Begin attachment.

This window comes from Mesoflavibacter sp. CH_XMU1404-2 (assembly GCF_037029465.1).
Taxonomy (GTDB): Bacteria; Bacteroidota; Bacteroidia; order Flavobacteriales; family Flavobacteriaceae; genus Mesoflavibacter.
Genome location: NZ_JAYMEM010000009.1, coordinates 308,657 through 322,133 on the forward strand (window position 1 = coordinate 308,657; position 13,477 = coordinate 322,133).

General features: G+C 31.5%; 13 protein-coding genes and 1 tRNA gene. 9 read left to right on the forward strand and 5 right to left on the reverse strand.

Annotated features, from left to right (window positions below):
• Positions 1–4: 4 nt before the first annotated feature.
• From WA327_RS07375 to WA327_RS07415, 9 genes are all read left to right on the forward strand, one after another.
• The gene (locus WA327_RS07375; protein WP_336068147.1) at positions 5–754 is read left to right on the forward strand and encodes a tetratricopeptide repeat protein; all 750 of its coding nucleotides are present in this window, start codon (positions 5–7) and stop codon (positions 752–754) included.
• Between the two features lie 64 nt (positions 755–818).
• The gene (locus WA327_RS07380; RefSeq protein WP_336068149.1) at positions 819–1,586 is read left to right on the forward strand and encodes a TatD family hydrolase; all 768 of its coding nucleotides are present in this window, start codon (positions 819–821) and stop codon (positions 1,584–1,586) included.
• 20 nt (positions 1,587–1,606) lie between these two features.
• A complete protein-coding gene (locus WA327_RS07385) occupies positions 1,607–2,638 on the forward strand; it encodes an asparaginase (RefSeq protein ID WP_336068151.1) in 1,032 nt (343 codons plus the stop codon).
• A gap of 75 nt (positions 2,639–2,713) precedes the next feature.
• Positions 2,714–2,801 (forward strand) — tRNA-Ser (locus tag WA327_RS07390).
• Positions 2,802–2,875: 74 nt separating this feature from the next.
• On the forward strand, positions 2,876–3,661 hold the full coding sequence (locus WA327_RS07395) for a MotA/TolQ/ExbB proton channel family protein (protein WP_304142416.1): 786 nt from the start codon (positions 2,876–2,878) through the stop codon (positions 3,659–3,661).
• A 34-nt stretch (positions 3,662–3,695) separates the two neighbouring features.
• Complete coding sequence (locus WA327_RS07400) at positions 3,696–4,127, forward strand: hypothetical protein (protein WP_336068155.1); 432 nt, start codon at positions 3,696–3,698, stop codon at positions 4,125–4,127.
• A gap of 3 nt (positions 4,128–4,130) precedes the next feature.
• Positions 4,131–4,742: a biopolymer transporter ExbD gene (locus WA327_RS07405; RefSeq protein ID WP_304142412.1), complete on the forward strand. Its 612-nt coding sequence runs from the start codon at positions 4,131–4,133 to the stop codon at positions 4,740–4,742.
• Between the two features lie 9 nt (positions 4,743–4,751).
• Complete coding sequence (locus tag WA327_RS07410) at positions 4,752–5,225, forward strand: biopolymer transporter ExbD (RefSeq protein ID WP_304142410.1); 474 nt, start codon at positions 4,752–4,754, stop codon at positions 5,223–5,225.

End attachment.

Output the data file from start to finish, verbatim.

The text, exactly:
This window comes from Mesoflavibacter sp. CH_XMU1404-2 (assembly GCF_037029465.1).
Taxonomy (GTDB): Bacteria; Bacteroidota; Bacteroidia; order Flavobacteriales; family Flavobacteriaceae; genus Mesoflavibacter.
Genome location: NZ_JAYMEM010000009.1, coordinates 308,657 through 322,133 on the forward strand (window position 1 = coordinate 308,657; position 13,477 = coordinate 322,133).

General features: G+C 31.5%; 13 protein-coding genes and 1 tRNA gene. 9 read left to right on the forward strand and 5 right to left on the reverse strand.

Annotated features, from left to right (window positions below):
• Positions 1–4: 4 nt before the first annotated feature.
• From WA327_RS07375 to WA327_RS07415, 9 genes are all read left to right on the forward strand, one after another.
• The gene (locus WA327_RS07375; protein WP_336068147.1) at positions 5–754 is read left to right on the forward strand and encodes a tetratricopeptide repeat protein; all 750 of its coding nucleotides are present in this window, start codon (positions 5–7) and stop codon (positions 752–754) included.
• Between the two features lie 64 nt (positions 755–818).
• The gene (locus WA327_RS07380; RefSeq protein WP_336068149.1) at positions 819–1,586 is read left to right on the forward strand and encodes a TatD family hydrolase; all 768 of its coding nucleotides are present in this window, start codon (positions 819–821) and stop codon (positions 1,584–1,586) included.
• 20 nt (positions 1,587–1,606) lie between these two features.
• A complete protein-coding gene (locus WA327_RS07385) occupies positions 1,607–2,638 on the forward strand; it encodes an asparaginase (RefSeq protein ID WP_336068151.1) in 1,032 nt (343 codons plus the stop codon).
• A gap of 75 nt (positions 2,639–2,713) precedes the next feature.
• Positions 2,714–2,801 (forward strand) — tRNA-Ser (locus tag WA327_RS07390).
• Positions 2,802–2,875: 74 nt separating this feature from the next.
• On the forward strand, positions 2,876–3,661 hold the full coding sequence (locus WA327_RS07395) for a MotA/TolQ/ExbB proton channel family protein (protein WP_304142416.1): 786 nt from the start codon (positions 2,876–2,878) through the stop codon (positions 3,659–3,661).
• A 34-nt stretch (positions 3,662–3,695) separates the two neighbouring features.
• Complete coding sequence (locus WA327_RS07400) at positions 3,696–4,127, forward strand: hypothetical protein (protein WP_336068155.1); 432 nt, start codon at positions 3,696–3,698, stop codon at positions 4,125–4,127.
• A gap of 3 nt (positions 4,128–4,130) precedes the next feature.
• Positions 4,131–4,742: a biopolymer transporter ExbD gene (locus WA327_RS07405; RefSeq protein ID WP_304142412.1), complete on the forward strand. Its 612-nt coding sequence runs from the start codon at positions 4,131–4,133 to the stop codon at positions 4,740–4,742.
• Between the two features lie 9 nt (positions 4,743–4,751).
• Complete coding sequence (locus tag WA327_RS07410) at positions 4,752–5,225, forward strand: biopolymer transporter ExbD (RefSeq protein ID WP_304142410.1); 474 nt, start codon at positions 4,752–4,754, stop codon at positions 5,223–5,225.